In response to your article on blood transfusions (WDDTY vol 5 no 4), in 1951, I became seriously anemic with hemolytic anemia and after six months of weekly blood transfusions, I eventually had my spleen removed to prevent further destruction of red blood cells.
However, the splenectomy was only partially successful, so for the next 14 years I required frequent transfusions 1600 pints of blood in all. During those 14 years I continued working, married and had a baby (I was transfused every six to eight weeks throughout the pregnancy).
In spite of the "primitive" methods used in those days, I suffered only one severe reaction to the blood, and it surprises me that in spite of modern techniques, blood transfusion today appears to be a far riskier procedure than it was in those early years.
I am now 63 years old and I am everlastingly grateful to all those members of the public who donated blood. I am convinced that there must be thousands of people like me whose lives have been saved by blood transfusions, and if we had to wait for "hard scientific data" to prove that transfusion is really necessary, our lives would have been very much shorter.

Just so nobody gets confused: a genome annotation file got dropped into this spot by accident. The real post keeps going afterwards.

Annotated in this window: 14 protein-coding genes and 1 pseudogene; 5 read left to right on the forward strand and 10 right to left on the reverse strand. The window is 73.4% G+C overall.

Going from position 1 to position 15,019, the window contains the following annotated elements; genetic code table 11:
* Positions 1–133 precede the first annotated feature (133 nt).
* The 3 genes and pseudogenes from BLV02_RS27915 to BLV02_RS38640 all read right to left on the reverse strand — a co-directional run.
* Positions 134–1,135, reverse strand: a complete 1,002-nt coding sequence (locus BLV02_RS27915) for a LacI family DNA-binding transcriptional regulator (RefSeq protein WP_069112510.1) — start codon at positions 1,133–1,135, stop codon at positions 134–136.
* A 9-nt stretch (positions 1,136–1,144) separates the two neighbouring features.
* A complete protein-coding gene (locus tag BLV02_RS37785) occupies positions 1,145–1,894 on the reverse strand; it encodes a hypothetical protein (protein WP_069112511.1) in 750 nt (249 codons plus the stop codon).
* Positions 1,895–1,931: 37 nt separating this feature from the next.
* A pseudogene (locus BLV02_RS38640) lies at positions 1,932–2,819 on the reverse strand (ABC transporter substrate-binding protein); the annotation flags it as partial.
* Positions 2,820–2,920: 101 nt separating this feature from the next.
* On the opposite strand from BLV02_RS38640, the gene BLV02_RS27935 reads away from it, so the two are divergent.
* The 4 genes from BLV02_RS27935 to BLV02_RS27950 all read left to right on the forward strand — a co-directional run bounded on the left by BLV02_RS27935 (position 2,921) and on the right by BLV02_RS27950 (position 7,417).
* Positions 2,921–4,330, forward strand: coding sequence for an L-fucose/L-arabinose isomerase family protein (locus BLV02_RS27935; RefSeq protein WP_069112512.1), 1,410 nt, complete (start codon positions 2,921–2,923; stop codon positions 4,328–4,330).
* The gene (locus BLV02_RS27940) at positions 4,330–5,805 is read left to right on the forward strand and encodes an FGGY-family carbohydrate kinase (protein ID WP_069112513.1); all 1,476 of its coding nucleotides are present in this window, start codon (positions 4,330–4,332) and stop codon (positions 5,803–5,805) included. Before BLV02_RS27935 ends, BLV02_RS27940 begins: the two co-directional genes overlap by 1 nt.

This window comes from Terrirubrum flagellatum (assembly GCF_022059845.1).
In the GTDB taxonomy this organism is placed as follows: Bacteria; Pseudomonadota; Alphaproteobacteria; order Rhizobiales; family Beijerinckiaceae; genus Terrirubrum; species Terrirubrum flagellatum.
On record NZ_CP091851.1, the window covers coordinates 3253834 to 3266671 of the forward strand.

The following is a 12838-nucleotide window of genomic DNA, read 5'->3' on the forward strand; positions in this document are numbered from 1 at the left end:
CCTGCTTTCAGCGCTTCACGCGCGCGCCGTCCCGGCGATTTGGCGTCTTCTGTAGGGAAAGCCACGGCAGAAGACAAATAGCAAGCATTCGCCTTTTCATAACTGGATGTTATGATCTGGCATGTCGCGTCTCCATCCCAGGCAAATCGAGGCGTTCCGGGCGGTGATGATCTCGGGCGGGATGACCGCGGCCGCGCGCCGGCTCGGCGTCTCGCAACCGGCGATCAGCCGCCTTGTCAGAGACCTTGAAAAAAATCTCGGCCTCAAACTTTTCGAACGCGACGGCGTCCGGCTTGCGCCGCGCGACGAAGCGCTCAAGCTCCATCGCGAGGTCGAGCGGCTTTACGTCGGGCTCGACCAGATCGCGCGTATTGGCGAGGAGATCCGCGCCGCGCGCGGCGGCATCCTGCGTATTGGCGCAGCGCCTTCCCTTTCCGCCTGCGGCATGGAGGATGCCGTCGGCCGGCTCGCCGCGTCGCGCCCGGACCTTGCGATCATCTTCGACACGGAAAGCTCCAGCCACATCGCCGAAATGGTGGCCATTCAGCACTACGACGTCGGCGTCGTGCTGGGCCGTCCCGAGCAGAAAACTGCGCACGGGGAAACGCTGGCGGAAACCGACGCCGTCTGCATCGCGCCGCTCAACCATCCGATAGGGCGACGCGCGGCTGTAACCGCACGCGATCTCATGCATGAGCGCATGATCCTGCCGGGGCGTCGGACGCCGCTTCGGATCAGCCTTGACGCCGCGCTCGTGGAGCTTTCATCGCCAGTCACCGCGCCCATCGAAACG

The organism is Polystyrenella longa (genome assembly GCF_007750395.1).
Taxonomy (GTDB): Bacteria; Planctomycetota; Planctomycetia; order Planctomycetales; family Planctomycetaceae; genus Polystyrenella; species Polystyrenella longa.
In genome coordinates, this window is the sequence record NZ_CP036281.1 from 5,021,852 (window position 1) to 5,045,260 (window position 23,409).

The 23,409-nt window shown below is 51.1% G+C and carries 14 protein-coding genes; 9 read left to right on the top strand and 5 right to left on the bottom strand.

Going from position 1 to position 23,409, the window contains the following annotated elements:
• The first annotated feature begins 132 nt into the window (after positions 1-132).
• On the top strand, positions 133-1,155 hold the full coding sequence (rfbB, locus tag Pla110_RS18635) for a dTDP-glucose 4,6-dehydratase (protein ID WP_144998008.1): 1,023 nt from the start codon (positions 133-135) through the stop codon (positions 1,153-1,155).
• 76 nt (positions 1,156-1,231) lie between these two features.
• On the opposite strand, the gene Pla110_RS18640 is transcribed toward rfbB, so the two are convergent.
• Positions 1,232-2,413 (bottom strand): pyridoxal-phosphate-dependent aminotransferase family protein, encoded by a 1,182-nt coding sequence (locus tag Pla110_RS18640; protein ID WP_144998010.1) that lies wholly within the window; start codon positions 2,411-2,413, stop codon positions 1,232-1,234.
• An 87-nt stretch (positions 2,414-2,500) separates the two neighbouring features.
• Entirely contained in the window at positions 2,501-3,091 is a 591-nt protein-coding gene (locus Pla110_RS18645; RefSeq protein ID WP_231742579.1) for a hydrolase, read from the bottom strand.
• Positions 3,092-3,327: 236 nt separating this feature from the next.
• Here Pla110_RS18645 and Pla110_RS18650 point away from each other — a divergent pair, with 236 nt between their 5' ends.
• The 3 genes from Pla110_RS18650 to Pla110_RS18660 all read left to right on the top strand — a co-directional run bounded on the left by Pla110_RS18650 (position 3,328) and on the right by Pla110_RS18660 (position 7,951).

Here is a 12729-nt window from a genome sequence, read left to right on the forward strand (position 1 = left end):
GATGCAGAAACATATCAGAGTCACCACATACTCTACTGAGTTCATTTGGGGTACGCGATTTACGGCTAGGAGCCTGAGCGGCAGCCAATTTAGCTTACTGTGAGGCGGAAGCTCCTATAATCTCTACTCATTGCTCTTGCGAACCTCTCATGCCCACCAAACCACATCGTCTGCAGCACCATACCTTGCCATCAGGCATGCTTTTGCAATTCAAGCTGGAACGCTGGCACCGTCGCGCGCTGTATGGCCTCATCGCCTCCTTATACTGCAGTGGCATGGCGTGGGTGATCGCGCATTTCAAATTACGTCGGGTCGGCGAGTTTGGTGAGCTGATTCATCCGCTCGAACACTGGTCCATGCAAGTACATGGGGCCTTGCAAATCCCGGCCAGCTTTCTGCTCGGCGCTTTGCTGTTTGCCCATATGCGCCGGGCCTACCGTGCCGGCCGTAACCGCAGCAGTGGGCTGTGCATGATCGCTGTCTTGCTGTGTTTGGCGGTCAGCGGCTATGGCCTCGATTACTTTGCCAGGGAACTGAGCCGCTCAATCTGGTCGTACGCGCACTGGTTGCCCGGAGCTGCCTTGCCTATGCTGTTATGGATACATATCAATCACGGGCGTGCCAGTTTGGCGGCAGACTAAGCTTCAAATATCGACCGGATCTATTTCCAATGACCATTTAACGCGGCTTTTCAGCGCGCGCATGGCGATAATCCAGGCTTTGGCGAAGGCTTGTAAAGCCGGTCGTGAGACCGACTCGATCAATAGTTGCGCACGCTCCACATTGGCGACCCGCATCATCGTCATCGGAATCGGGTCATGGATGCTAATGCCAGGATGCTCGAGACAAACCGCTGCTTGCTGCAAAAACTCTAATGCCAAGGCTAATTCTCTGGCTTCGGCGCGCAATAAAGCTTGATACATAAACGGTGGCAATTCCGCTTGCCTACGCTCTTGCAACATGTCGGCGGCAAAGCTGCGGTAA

With regard to your statement that transfusion has been adopted as standard practice "without one shred of scientific proof", surely the proof is in the fact that the patient survives.
For myself and those thousands of others, donating blood is more than just "a good deed"; it is the gift of life, and I deplore your inference that perhaps it is not. Barbara Green, Enfield, Middlesex.....
While we would not wish to denigrate the value that donated blood has had on your life, for many other thousands scientific studies now demonstrate that it has meant a worse outcome or even death all because medical science has believed all these decades in the self evident worth of blood transfusion for everyone, without bothering to carry out the scientific studies that are only now proving otherwise. Indeed, many of the latest studies show that even trauma patients do far better when left alone or given fluids to keep circulating volume up than when given donor blood (See WDDTY vol 3 no 2).